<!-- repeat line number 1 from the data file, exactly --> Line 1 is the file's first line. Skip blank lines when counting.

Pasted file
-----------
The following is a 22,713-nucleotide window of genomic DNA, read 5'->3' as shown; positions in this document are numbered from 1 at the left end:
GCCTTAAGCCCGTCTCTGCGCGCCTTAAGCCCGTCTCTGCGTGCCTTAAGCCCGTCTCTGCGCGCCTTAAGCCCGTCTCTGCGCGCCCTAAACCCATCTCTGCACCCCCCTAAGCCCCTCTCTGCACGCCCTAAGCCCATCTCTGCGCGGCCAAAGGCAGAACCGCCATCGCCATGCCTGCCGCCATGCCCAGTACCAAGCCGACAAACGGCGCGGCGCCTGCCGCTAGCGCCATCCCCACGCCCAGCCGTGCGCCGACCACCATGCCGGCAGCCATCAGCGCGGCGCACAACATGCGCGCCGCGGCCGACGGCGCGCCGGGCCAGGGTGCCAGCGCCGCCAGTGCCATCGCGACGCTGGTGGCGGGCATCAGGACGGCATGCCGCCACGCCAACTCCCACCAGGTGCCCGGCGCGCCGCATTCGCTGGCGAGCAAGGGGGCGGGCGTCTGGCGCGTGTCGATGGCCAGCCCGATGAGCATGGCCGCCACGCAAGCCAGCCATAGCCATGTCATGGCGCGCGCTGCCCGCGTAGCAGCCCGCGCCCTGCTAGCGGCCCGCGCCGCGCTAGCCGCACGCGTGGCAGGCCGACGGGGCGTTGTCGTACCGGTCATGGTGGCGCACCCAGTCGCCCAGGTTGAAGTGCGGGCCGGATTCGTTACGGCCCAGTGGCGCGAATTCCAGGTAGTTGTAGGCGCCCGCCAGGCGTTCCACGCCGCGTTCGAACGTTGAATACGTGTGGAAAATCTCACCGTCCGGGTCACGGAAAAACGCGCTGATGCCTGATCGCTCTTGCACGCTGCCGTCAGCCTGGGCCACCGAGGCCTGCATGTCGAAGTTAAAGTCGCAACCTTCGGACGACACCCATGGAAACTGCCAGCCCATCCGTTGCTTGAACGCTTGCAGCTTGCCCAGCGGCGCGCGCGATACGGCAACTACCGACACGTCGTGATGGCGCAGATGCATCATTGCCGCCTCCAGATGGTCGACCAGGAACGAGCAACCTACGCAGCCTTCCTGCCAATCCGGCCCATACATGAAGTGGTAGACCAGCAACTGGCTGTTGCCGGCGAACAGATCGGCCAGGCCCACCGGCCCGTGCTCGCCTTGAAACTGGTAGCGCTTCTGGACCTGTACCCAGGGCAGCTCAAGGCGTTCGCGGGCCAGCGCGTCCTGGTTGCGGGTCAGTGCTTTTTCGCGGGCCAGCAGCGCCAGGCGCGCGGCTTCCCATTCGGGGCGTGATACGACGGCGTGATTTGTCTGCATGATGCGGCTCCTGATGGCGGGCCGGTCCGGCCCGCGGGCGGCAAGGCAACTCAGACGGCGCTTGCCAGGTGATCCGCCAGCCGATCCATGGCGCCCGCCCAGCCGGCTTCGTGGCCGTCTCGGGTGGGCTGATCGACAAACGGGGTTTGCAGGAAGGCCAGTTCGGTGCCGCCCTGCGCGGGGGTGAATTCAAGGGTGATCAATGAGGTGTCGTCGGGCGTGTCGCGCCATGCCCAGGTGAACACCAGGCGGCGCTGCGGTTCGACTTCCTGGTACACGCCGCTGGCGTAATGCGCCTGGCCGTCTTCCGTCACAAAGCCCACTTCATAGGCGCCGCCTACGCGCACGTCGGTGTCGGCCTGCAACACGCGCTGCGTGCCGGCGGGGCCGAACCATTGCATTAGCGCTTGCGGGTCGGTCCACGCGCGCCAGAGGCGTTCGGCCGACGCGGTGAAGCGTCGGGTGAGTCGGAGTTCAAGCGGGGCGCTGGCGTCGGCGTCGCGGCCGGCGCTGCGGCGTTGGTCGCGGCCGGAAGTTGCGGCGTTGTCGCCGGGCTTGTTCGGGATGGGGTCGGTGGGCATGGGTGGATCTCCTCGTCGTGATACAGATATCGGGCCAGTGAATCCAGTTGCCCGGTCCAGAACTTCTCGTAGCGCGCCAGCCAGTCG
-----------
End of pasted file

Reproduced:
The following is a 22,713-nucleotide window of genomic DNA, read 5'->3' as shown; positions in this document are numbered from 1 at the left end: